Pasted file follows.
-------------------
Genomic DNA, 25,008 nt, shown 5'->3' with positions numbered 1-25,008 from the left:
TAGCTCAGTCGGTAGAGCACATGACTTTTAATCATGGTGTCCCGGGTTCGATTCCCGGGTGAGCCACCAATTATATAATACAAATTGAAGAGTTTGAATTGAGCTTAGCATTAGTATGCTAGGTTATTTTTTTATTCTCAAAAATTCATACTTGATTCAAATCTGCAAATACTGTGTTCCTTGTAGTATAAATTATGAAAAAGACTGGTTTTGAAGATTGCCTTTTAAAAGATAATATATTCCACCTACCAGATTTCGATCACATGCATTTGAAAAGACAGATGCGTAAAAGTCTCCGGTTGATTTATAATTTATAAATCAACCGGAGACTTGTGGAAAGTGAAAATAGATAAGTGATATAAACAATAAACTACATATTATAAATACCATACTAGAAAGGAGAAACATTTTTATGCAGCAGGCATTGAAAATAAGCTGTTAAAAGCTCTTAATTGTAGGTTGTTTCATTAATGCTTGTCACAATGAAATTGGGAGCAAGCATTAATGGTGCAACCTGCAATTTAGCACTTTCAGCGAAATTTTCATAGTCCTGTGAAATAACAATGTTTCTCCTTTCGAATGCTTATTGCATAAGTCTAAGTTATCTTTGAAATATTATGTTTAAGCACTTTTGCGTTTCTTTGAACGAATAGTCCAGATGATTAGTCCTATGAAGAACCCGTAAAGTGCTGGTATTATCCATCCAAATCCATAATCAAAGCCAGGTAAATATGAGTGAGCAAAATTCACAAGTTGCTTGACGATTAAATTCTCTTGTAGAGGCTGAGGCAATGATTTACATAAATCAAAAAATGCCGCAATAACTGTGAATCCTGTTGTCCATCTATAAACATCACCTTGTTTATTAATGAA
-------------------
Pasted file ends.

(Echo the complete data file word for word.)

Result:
Genomic DNA, 25,008 nt, shown 5'->3' with positions numbered 1-25,008 from the left:
TAGCTCAGTCGGTAGAGCACATGACTTTTAATCATGGTGTCCCGGGTTCGATTCCCGGGTGAGCCACCAATTATATAATACAAATTGAAGAGTTTGAATTGAGCTTAGCATTAGTATGCTAGGTTATTTTTTTATTCTCAAAAATTCATACTTGATTCAAATCTGCAAATACTGTGTTCCTTGTAGTATAAATTATGAAAAAGACTGGTTTTGAAGATTGCCTTTTAAAAGATAATATATTCCACCTACCAGATTTCGATCACATGCATTTGAAAAGACAGATGCGTAAAAGTCTCCGGTTGATTTATAATTTATAAATCAACCGGAGACTTGTGGAAAGTGAAAATAGATAAGTGATATAAACAATAAACTACATATTATAAATACCATACTAGAAAGGAGAAACATTTTTATGCAGCAGGCATTGAAAATAAGCTGTTAAAAGCTCTTAATTGTAGGTTGTTTCATTAATGCTTGTCACAATGAAATTGGGAGCAAGCATTAATGGTGCAACCTGCAATTTAGCACTTTCAGCGAAATTTTCATAGTCCTGTGAAATAACAATGTTTCTCCTTTCGAATGCTTATTGCATAAGTCTAAGTTATCTTTGAAATATTATGTTTAAGCACTTTTGCGTTTCTTTGAACGAATAGTCCAGATGATTAGTCCTATGAAGAACCCGTAAAGTGCTGGTATTATCCATCCAAATCCATAATCAAAGCCAGGTAAATATGAGTGAGCAAAATTCACAAGTTGCTTGACGATTAAATTCTCTTGTAGAGGCTGAGGCAATGATTTACATAAATCAAAAAATGCCGCAATAACTGTGAATCCTGTTGTCCATCTATAAACATCACCTTGTTTATTAATGAA